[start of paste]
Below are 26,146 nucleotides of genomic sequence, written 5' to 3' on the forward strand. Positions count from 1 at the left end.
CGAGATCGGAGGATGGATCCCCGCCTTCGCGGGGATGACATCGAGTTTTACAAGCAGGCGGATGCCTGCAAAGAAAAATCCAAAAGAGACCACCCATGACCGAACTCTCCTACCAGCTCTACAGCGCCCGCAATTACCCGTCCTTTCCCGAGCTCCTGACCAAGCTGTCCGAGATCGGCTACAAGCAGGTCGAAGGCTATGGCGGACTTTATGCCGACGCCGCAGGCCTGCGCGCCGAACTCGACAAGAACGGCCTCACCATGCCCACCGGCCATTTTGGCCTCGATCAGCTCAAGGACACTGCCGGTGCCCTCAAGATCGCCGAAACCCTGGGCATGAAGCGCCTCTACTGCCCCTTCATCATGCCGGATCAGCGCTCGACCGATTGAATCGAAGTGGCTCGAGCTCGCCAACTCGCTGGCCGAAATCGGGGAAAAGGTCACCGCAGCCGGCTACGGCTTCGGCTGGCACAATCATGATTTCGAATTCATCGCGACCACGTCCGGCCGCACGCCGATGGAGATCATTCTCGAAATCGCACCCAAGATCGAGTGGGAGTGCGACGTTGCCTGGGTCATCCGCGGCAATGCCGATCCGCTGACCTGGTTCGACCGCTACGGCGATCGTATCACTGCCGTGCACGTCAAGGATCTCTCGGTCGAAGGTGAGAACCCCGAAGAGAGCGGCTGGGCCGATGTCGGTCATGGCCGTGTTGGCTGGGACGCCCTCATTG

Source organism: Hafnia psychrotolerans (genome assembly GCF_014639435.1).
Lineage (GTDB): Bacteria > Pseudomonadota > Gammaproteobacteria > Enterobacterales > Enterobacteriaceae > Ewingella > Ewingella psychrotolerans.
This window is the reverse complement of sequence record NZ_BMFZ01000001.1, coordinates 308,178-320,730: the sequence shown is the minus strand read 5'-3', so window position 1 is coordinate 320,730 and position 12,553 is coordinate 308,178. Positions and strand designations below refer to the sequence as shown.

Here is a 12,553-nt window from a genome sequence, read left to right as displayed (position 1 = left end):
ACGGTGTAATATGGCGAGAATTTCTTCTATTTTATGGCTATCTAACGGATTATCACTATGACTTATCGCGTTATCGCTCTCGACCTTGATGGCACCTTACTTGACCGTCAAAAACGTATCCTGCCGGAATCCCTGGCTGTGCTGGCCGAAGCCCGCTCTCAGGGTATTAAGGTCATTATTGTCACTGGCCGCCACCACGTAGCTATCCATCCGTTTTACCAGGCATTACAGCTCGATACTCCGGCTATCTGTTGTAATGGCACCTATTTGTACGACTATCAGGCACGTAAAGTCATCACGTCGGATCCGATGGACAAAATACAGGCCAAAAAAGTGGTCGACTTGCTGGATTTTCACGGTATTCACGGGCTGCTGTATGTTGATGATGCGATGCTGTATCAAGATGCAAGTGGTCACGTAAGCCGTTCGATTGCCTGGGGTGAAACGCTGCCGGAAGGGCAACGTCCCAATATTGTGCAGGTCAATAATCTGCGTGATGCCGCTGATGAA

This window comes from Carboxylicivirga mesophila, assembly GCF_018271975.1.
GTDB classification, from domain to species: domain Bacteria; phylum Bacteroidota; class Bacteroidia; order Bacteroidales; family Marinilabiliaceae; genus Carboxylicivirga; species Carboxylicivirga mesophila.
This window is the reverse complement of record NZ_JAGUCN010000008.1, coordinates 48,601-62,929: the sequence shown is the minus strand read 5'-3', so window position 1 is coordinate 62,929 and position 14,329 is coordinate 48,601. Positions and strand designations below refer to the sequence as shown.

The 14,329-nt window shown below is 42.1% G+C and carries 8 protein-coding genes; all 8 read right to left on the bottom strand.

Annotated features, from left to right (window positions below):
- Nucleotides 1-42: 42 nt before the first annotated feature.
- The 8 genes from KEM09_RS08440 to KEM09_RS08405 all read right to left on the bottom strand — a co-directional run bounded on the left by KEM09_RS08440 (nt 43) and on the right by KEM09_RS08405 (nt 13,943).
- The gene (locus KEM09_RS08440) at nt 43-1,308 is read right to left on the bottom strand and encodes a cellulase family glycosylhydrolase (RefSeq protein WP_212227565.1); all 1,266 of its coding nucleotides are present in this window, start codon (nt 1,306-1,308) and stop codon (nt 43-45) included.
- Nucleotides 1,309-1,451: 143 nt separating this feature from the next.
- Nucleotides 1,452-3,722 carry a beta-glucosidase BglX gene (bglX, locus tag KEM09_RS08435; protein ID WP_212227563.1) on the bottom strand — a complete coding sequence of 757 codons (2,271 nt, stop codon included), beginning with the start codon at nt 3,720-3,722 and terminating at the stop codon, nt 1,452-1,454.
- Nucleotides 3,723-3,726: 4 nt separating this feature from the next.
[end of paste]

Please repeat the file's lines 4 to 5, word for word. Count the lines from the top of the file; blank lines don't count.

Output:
Lineage (GTDB): Bacteria > Pseudomonadota > Gammaproteobacteria > Enterobacterales > Enterobacteriaceae > Ewingella > Ewingella psychrotolerans.
This window is the reverse complement of sequence record NZ_BMFZ01000001.1, coordinates 308,178-320,730: the sequence shown is the minus strand read 5'-3', so window position 1 is coordinate 320,730 and position 12,553 is coordinate 308,178. Positions and strand designations below refer to the sequence as shown.